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Discussion Starter · #1 ·
Thanks you for your reply to my Boost question. One more question for you, assumming you are equipped with turbo, with the car siitng (not on dyno) if you revved your engine to 5k rpm, your boost gauge won't register pressure?
If not, what registers on the guage?
Thanks
Tom
 

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Anytime there is a no-load situation, a running engine will produce vaccuum in the intake manifold. This is for turbo and n/a motors. Vaccuum decreases as the load increases. In the case of a turbocharged engine, as the load increases, at some point, the turbo will start making boost pressure. That point is determined by the specific dynamics of that particular engine and no two engines are exactly the same. That is also true with n/a motors. BTW, vaccuum will also change if the throttle position changes. In some turbo engines, a small amount of boost may be produced if the throttle is opened rapidly with no load on the engine. This is due to the rapid acceleration of the turbo.

Ian
 

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Hi Tom,
Again, I am not an expert at this, but Tom remember that turbo "kick" you feel when you are accelerating, you only going to feel that kick when you are accelerating hard, it is not "kicking" when you are SLOWLY bring the engine beyond 3000rpm. Same thing, when your engine is sitting in one place, it does not have to pull against any thing and therefore reving it while it is sitting is not going to show you any significant boost. Turbo engines operate using exhaust gas( thermal energy), so, you want your engine to produce a lot of these "gas" and the best way to do this is to have your engine operating under some load ( driving hard) Good luck
 

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RE: Ian is absolutely right. Good answer Ian.

It is said that vaccuum decreases as load increases(true), and some even said that at WOT vaccuum is zero ( not true). Any ways, in your case Tom
anything comes beyond this zero vaccuum mark is BOOST
Huy 260Z
 

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Discussion Starter · #5 ·
my next stupid question

Do turbo engines run vacuum advance? If you're creating positive pressure how does that work?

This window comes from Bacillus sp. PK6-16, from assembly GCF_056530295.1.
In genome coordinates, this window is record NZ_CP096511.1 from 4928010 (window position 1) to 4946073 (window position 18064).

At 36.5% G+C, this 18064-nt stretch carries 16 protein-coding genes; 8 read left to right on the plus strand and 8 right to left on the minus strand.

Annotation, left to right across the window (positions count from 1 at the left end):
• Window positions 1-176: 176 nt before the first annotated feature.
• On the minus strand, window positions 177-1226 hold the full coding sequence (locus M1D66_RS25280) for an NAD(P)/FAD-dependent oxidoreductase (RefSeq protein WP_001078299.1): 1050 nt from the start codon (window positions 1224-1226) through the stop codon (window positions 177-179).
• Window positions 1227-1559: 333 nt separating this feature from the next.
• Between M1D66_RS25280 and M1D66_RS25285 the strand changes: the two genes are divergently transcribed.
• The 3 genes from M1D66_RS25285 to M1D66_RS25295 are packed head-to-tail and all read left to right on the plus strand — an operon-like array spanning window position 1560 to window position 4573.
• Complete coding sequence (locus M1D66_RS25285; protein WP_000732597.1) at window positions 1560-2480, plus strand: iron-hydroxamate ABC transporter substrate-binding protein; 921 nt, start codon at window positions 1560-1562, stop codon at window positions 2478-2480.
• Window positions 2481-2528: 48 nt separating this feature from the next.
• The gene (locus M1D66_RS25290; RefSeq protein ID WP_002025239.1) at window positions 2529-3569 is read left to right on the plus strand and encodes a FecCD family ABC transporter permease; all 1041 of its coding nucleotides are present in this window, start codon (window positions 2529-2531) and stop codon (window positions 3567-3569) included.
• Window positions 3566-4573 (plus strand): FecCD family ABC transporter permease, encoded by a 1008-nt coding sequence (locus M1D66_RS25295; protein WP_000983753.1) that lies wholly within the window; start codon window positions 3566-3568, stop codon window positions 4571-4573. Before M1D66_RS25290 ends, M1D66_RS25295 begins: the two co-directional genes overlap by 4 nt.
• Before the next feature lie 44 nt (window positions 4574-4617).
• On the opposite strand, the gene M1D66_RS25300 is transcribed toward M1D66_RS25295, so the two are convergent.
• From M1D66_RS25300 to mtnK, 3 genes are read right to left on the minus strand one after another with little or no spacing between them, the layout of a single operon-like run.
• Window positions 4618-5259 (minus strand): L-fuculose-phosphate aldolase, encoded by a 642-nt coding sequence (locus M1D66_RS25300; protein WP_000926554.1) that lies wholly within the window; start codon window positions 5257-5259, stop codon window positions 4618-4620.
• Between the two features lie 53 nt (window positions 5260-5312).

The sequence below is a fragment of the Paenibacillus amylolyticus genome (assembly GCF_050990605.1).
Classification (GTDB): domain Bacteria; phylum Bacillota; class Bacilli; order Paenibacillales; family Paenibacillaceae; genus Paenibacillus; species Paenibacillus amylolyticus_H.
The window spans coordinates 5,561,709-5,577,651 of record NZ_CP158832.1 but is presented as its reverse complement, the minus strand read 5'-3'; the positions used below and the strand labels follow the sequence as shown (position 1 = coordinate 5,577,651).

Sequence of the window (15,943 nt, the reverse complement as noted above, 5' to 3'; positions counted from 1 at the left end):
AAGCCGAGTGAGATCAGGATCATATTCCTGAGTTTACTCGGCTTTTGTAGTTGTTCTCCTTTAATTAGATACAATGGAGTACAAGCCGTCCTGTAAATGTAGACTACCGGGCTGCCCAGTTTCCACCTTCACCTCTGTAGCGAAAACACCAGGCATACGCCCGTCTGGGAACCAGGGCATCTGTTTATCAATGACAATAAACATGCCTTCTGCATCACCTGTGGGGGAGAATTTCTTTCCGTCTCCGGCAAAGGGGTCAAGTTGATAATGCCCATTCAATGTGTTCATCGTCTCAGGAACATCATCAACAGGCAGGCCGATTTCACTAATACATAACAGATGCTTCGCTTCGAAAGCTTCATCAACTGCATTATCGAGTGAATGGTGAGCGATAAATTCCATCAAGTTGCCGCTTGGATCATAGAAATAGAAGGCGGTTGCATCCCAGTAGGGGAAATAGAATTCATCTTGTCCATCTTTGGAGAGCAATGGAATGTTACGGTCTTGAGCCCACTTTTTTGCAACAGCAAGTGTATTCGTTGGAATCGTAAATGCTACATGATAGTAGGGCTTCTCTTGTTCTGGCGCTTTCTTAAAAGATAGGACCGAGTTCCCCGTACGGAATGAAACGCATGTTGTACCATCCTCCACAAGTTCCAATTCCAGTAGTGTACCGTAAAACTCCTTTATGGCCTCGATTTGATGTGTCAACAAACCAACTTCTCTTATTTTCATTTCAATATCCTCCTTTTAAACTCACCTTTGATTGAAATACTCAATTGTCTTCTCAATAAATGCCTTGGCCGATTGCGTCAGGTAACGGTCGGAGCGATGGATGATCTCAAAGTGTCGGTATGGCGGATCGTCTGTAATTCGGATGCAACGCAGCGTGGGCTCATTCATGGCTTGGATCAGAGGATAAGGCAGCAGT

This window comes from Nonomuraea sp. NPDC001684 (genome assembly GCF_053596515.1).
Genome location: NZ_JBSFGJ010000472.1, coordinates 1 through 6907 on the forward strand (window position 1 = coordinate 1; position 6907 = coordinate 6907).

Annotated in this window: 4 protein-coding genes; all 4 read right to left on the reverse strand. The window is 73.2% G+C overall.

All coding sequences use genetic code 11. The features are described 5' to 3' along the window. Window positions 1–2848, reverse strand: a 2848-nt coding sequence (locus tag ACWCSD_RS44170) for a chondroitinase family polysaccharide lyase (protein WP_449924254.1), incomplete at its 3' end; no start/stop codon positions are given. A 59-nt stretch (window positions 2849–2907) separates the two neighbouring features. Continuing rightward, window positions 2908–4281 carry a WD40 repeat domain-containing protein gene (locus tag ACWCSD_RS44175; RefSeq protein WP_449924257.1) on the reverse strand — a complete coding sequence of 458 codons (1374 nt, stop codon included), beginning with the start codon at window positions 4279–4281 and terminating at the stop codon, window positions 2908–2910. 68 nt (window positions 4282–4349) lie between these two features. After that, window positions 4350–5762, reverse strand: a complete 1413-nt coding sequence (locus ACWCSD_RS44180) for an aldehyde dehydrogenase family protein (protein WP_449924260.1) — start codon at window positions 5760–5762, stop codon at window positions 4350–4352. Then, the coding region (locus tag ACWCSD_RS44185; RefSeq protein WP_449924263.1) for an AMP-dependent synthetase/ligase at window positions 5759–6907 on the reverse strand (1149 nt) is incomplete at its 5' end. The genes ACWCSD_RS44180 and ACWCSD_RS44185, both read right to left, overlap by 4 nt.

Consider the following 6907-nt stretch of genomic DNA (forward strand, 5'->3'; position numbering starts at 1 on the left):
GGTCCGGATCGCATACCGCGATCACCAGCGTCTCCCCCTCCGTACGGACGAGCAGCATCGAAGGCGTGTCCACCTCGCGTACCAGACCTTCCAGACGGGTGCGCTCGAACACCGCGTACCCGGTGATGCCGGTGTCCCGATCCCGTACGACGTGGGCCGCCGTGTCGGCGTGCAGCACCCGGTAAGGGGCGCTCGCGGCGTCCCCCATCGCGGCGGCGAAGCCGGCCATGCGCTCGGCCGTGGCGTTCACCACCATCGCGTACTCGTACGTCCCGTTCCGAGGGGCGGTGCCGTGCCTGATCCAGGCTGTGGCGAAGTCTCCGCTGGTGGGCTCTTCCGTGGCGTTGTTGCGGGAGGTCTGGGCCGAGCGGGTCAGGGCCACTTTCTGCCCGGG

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RE: my next stupid question

The ignition timing on a turbocharged engine is critical to its performance. Turbocharged engines do not require as much total advance as a n/a engine. We are talking about 24-26 degrees advance as opposed to 36-38 degrees for a n/a motor. However, due to low compression ratios that turbocharged engines usualy have, a lot of initial advance is used to increase throttle response off boost. For example on an L28ET, The initial (idle) advance is 20 degrees. The computer then decides how much advance should be dialed in according to how much vaccuum or boost is being produced. In the case of the L28ET, the knock sensor also helps the computer decide the timing. Whenever knock is detected, the computer retards the timing. This is useful when less than desirable gasoline must be used.

Ian
 

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Discussion Starter · #8 ·
RE: another stupid question

well it's actually a secret but I'll tell just you!
Ü£¥¢Öÿûùòö¶_ß___¶¦_ß__+ú__+_
µ_+++_¦++_¦_PµÜnÅÅny+_îïìÄæÆdefgѪóƒáóúªªª
As you can see here I couldn't remember the correct number but I was in the right vicinity. Do this-- 1.put your number pad in number lock. 2. press "alt" button. 3. enter in numbers 678 on the munber pad. 4.Release the "alt" button. There you have the squared.
As you can see, there are other unique letters. Have at it!
Tom
 

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Discussion Starter · #9 ·
RE: my next stupid question

WTG Ian you figured to knock off any following stupid questions in a single blow, Well put, I understand completely, thanks
 
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